Yeah. I think the only one [we did that way] was "Robotic". He made the beat. I was around some girls or something. Maybe I was just trying to show off. We were just being stupid. And I started singing it. I ran with it.
When I listened in chronological order to the music you posted on Soundcloud, it sounded like you started doing a lot more with vocal arrangements, stuff like pitch-shifting and manipulating your voice, singing at unexpected harmonic intervals, as you went along. How'd you develop that?
When I have the chance to listen to people [make music], I pick up from what everybody's doing, because I like the creative process. I like everybody's creative process. But I want to make sure that I'm different in some type of way ... I like to manipulate my voice in certain harmonies. I like to make it sound high or low. Because it's like, "Why not? Why have a basic song?"
Do you kind of feel like you use voices as instruments, more than relying on synthesizers, guitars, etc.?
Definitely. I think background [vocals] are what makes a song. And backgrounds aren't the main vocals, so, yeah, it is like adding instruments into the beat. Music that I'm working on right now, I'm really getting into that. I'm really stretching out. In the moment, I'm recording everything that I hear. I'll take two hours recording ... I'll stay on one verse.
The more I run into artists that record themselves, you hear the difference from somebody who just goes to the studio and somebody that has it in their house. You definitely hear it.
I can hear in your music the fact that you like to work alone. You get introspective and wade deep into emotional territory. It's not showy.
I'm weird about people being in the room when I'm recording. I like to be by myself in my own creative space ... You don't have to put on a show for anyone. Nobody's there to watch. You can be thinking about ten other things when you're recording in front of other people. It's too much going on.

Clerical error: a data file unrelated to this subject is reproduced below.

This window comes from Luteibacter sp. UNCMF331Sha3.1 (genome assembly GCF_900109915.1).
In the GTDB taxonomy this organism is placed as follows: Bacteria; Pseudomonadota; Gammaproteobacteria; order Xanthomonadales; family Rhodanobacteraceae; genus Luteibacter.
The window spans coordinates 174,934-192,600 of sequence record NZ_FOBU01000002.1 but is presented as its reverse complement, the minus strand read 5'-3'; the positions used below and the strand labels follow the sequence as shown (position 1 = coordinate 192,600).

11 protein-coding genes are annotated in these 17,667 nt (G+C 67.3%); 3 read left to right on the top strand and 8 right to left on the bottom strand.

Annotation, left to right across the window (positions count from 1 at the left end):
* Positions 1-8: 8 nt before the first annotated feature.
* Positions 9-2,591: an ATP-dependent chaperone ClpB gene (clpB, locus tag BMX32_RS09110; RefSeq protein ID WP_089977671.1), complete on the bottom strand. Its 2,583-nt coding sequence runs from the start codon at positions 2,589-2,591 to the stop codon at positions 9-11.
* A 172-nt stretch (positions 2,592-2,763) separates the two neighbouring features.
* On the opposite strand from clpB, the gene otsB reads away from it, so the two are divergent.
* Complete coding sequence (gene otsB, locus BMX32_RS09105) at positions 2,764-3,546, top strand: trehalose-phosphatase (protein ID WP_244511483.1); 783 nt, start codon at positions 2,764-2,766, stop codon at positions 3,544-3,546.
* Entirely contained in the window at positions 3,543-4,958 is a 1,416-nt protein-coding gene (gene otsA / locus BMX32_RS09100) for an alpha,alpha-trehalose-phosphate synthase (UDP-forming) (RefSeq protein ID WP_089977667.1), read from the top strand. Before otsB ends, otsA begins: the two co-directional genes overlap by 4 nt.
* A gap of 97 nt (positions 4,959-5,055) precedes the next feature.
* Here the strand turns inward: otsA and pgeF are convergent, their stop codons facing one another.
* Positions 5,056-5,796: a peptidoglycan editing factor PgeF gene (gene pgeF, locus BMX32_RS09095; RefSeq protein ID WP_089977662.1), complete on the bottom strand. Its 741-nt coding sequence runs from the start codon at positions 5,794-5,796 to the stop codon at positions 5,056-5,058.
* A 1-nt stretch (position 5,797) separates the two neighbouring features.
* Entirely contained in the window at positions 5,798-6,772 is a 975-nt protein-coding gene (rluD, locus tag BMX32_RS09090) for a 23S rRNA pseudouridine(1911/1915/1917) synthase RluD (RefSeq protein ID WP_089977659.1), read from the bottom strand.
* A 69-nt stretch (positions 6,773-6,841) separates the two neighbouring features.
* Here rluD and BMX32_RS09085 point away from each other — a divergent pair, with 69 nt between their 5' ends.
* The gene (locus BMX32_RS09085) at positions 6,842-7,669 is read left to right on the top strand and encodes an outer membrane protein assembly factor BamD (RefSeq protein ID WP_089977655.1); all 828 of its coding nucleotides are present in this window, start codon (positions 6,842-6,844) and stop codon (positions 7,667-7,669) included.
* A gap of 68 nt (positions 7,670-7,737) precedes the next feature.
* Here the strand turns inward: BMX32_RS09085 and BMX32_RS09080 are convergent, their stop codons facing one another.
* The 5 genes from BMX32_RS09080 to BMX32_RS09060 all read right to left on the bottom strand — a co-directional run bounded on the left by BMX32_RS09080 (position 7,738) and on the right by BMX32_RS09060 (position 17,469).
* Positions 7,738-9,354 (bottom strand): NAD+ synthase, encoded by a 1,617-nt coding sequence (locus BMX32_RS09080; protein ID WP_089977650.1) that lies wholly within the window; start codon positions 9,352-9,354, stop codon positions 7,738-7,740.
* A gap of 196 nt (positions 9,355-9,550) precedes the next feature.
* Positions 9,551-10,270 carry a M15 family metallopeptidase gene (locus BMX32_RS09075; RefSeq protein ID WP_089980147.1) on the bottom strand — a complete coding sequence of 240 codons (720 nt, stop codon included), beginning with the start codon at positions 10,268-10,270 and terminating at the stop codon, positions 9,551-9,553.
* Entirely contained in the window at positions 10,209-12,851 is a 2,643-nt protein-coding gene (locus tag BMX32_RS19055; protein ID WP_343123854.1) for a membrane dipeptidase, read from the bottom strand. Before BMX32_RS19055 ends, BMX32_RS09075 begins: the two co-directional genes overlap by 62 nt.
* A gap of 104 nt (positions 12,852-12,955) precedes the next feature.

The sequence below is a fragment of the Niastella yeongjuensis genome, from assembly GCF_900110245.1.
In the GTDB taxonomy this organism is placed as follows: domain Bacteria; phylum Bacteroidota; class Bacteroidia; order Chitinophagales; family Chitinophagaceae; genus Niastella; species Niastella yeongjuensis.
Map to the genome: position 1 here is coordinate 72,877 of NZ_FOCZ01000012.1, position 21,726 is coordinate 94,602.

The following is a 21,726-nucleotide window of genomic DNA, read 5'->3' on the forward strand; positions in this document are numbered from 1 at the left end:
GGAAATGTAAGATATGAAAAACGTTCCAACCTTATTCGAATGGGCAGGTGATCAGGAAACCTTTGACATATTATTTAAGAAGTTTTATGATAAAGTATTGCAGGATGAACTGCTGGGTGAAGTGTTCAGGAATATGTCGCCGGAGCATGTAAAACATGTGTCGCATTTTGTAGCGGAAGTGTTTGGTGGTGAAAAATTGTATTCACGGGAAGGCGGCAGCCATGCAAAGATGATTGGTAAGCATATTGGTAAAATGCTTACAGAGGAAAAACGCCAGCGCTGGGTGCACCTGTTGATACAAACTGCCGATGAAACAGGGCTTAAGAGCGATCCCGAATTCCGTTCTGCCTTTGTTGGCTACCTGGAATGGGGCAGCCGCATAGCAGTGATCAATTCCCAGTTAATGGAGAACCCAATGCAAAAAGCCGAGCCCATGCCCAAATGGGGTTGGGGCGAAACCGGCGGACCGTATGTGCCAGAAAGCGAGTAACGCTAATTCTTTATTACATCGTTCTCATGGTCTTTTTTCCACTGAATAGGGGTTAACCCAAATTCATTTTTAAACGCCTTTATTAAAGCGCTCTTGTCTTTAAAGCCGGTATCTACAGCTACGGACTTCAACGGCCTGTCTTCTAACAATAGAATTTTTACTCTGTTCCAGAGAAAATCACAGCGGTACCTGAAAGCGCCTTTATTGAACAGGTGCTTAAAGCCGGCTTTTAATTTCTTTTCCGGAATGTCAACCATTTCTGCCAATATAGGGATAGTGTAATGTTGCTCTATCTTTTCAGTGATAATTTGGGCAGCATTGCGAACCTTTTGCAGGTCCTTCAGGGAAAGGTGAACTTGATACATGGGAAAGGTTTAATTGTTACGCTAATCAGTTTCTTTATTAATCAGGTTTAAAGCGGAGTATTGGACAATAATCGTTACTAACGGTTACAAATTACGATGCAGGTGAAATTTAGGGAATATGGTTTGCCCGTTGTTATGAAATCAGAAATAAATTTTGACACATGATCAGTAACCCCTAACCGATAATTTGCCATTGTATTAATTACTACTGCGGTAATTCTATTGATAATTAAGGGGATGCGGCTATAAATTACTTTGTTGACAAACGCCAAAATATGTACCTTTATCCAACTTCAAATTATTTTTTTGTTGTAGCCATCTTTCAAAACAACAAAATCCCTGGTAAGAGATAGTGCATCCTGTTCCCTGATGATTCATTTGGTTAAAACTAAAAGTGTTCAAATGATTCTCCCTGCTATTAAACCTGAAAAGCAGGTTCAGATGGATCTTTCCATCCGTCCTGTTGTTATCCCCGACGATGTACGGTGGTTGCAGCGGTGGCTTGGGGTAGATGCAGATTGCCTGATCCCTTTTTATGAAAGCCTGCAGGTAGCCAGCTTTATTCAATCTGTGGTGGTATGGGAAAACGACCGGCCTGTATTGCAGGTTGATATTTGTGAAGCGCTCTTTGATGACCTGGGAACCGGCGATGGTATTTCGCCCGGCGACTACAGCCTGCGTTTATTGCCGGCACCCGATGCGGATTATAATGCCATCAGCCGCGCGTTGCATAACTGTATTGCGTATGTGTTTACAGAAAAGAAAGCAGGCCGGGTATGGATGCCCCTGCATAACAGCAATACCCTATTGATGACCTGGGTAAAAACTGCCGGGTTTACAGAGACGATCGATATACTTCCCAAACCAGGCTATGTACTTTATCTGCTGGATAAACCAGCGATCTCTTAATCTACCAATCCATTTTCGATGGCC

But there are artists who prefer a party atmosphere in the studio.
I don't get that! To me, the fun part is making the song, not really what's in the room. There can be drinks and people smoking weed and things like that, but that's really just a distraction. It won't make me really focus on the song. I love to be by myself. You know, you talk to yourself when you're by yourself. You just do stupid stuff when you're by yourself. I love to open up, and I open up on the tracks.
I found this track you did years ago called "Bad Guy" where you were describing being a certain kind of man, being hard and soft at the same time. Is that what you're trying to project in your music?
That's crazy. I deleted "Bad Guy."
Really? It's on YouTube.
That song was the first time I actually expressed some real feelings. I was the rapper when I was in the group [Contagious]. Knowing that I could sing a little bit, that's the first time that I put both of those [rapping and singing] together and actually told the story. That's kind of where I am now.
How did you find your circle of collaborators?
Man, it's really just friends. I grew up with AB since 5th grade. AB didn't start producing until maybe two, three years ago. ... I'm in kind of, not in a group, but a conglomerate: VLLNZ.
I've seen mentions of that. I thought it was some sort of artist group.
Nash-VLLNZ, is what it is. We started it in high school. ... It's grown into something else, something way better than I thought it would be. It's not that many artists in it, maybe about five of us: Jamiah Hudson, Slim [Vlln] X [Eastside] Erra, MiaReona, and AB, me and that's it. We have a pretty solid clique. That's really who I collaborate with, if I do. That's who I grew up with, so that's who I do music with. I've also collaborated with Tim Gent lately, and Petty.
So much of Nashville's music industry infrastructure is devoted to country, Americana, gospel, pop and rock, and the R&B and hip-hop scenes aren't as well supported and tend to require more DIY ingenuity. What's your experience been like in the local scene?
Being out in the scene, I started to shake hands with people like Petty and Tim Gent, Kiya Lacey, Villz. They're like, "Oh, I remember you. I know your music. I wanna work [together]." It's like, "For real?"? Everybody's just open arms out here. Nashville has a nice community of music period.
So it's been easy to find people who want to do shows together or record a track together.
Yeah, it is. It wasn't at one point. It's more so you have to show your worth out here, and people are gonna come to you.